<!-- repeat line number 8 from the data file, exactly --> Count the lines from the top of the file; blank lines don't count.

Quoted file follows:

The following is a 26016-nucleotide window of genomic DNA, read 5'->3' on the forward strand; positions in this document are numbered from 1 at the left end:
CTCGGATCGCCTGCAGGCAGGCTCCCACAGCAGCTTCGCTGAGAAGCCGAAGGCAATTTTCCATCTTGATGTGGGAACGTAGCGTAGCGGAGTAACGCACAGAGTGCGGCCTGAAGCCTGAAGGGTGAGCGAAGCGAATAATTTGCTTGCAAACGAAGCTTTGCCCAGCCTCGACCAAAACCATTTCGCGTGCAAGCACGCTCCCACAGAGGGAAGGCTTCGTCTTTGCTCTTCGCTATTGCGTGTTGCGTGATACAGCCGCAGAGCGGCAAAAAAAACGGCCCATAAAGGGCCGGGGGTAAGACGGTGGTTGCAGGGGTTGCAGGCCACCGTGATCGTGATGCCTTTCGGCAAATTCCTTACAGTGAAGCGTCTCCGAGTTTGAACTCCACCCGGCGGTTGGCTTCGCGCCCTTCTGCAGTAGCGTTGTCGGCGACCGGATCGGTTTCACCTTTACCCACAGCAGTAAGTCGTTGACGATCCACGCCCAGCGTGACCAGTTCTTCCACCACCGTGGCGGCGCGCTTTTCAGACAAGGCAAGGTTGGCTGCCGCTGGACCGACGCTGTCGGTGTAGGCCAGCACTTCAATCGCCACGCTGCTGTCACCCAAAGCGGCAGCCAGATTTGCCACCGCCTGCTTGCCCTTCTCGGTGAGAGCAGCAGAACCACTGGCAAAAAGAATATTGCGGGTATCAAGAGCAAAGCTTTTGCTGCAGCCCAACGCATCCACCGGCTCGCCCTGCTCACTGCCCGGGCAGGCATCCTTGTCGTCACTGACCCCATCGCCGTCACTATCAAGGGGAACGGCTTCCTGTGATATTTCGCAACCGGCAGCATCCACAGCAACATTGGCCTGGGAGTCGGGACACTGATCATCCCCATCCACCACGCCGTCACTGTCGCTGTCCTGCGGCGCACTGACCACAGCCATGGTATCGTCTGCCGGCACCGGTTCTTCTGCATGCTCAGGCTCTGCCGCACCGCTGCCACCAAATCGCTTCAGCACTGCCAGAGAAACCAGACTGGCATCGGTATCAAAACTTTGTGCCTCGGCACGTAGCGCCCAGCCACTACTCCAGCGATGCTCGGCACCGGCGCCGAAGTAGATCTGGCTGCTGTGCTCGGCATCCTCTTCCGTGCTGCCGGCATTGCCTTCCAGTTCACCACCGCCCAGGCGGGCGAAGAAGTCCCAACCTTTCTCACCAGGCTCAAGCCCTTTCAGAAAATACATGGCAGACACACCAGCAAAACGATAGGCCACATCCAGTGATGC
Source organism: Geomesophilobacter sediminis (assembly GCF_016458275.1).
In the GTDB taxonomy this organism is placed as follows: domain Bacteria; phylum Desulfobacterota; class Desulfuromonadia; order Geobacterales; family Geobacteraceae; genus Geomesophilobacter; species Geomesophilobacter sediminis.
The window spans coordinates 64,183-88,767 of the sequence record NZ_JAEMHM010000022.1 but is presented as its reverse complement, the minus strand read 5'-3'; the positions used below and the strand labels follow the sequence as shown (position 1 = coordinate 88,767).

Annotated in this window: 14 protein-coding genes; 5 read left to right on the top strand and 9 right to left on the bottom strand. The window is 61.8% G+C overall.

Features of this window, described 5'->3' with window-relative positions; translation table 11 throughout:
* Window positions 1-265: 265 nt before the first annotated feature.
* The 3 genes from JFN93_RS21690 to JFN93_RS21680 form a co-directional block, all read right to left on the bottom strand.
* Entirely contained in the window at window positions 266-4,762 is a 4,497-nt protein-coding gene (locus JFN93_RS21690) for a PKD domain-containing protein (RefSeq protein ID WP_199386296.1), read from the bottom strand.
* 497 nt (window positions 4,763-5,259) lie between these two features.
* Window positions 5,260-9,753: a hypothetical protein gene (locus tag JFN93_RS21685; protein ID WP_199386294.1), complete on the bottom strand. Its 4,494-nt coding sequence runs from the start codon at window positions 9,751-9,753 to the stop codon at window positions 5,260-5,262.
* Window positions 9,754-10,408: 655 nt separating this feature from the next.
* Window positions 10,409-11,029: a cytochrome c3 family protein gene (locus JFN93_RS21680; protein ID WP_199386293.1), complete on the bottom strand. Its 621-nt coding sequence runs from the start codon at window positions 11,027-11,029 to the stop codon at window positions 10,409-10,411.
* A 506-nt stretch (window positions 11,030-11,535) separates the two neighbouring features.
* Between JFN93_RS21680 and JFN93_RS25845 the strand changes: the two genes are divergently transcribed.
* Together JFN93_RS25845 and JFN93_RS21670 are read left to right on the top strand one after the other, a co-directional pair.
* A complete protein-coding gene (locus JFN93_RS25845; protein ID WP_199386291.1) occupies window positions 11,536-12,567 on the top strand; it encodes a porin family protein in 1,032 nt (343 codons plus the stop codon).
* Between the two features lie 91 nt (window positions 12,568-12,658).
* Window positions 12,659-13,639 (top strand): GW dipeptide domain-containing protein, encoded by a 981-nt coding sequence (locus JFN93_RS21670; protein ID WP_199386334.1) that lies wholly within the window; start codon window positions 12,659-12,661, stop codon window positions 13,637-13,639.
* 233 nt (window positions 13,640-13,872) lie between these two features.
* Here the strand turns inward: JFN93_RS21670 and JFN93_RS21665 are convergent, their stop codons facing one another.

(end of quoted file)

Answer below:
* Window positions 1-265: 265 nt before the first annotated feature.